NC House votes to override Cooper's budget veto
The months-long stalemate in Raleigh over the state budget changed in dramatic fashion Wednesday morning as House Republicans voted to override Gov. Roy Cooper’s veto.
HB966, the 2019 Appropriations Act, passed both the NC House and Senate with bipartisan support in late June, but Cooper vetoed it on June 28, citing his disagreement with the budget’s priorities and the lack of action on Medicaid expansion.
Since that veto, House Republicans have been waiting for an opportunity to attempt a veto override vote. Tuesday morning, with 55 Republican representatives and only fifteen Democratic representatives present, House speaker Rep. Tim Moore called for the vote. The override motion passed by a 55-15 margin.
Rep. Chris Humphrey (R-Lenoir), who is Freshman Majority Whip for the Republican caucus, said the vote was not planned in advance.
“The Speaker has said consistently that when we have an opportunity to override the veto, we are going to take that opportunity. There was no set schedule,” Humphrey said.
House Democrats held a press conference where they condemned the Republican tactics, with House Minority Leader Darren Jackson (D-Wake) telling reporters that House Rules Chairman David Lewis (R-Harnett) told him no votes would be held during the 8:30 a.m. session Wednesday morning, leading to only fifteen Democratic representatives being present in the chamber when the Speaker called the vote.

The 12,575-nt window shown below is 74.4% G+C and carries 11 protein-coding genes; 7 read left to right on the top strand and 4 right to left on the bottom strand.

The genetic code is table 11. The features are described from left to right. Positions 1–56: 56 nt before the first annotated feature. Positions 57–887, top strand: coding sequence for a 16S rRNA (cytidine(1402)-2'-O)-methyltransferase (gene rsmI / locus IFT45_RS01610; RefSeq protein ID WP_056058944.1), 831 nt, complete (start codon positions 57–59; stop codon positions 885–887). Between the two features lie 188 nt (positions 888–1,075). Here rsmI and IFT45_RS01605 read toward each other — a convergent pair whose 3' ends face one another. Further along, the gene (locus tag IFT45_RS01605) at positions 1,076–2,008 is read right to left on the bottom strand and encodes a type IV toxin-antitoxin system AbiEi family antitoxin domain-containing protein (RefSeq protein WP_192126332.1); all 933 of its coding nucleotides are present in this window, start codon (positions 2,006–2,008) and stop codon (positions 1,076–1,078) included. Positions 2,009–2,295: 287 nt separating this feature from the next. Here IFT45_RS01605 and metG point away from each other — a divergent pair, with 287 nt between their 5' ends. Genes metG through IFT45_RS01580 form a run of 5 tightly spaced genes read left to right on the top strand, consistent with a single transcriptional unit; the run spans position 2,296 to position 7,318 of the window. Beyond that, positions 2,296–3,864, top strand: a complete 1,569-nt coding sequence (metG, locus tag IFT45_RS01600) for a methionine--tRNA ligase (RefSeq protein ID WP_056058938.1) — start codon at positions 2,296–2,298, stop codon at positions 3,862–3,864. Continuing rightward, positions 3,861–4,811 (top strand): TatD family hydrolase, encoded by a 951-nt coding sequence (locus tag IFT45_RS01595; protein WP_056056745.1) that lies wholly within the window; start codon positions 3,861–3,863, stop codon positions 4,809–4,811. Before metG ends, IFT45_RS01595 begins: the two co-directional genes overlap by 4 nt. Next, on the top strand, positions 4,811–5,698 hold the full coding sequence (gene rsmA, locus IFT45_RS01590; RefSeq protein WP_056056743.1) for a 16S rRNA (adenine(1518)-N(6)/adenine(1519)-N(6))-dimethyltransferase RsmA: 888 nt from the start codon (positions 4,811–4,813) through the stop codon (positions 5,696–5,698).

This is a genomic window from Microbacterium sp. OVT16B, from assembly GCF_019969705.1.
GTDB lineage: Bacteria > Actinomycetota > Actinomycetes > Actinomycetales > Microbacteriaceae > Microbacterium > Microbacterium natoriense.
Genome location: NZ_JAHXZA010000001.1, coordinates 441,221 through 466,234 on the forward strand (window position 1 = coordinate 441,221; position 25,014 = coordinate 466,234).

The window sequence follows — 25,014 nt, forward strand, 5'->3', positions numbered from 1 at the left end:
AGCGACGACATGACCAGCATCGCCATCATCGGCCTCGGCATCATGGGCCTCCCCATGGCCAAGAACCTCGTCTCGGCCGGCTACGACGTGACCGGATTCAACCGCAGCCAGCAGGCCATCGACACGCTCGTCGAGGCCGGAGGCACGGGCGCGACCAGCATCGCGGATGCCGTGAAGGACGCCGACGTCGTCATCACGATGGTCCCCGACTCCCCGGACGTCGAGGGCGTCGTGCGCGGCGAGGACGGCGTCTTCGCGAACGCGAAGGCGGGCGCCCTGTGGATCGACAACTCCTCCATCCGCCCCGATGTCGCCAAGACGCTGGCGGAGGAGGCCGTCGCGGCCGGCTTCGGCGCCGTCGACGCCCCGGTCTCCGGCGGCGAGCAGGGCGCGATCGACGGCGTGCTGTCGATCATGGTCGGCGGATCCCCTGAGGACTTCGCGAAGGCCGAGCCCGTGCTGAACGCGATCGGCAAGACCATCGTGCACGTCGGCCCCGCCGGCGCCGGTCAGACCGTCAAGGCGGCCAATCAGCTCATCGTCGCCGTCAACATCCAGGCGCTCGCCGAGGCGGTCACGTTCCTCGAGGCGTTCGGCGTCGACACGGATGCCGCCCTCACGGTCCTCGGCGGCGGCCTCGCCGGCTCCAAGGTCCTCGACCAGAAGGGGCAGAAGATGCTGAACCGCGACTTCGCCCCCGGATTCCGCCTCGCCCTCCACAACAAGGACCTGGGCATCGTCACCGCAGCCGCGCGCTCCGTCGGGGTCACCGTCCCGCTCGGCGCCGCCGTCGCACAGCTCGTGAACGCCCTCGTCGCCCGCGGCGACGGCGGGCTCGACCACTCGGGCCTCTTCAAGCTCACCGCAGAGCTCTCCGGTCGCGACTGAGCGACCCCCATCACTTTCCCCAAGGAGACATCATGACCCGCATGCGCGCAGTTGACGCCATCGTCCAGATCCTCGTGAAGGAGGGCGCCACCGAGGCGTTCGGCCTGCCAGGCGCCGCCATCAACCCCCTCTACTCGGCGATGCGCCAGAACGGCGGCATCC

Cooper also strongly criticized the move, calling it a “deceptive stunt” during a press conference.
Humphrey told Neuse News that whenever a “no-vote” session has been scheduled during the nearly three month budget standoff, the Speaker’s office has sent out an email or otherwise announced to all members of the legislature informing them of that.
“That [an announcement of a no-vote session] was never communicated about this morning’s session. And had [the vote] been planned, I would have been notified, as a Whip, and I was never notified,” Humphrey said.
House Majority Leader Rep. John Bell (R-Wayne) was not present for the vote, as he is currently traveling out of state. Rep. Pat McElraft (R-Carteret) voted for the override.
The House vote now puts the spotlight on the Senate, where the governor’s veto will also have to be overridden to make the budget official. Republicans in the Senate need only one Democratic vote, assuming all members are present, in order to gain the required three-fifths majority to override.
A vote in the Senate could come as early as Wednesday afternoon.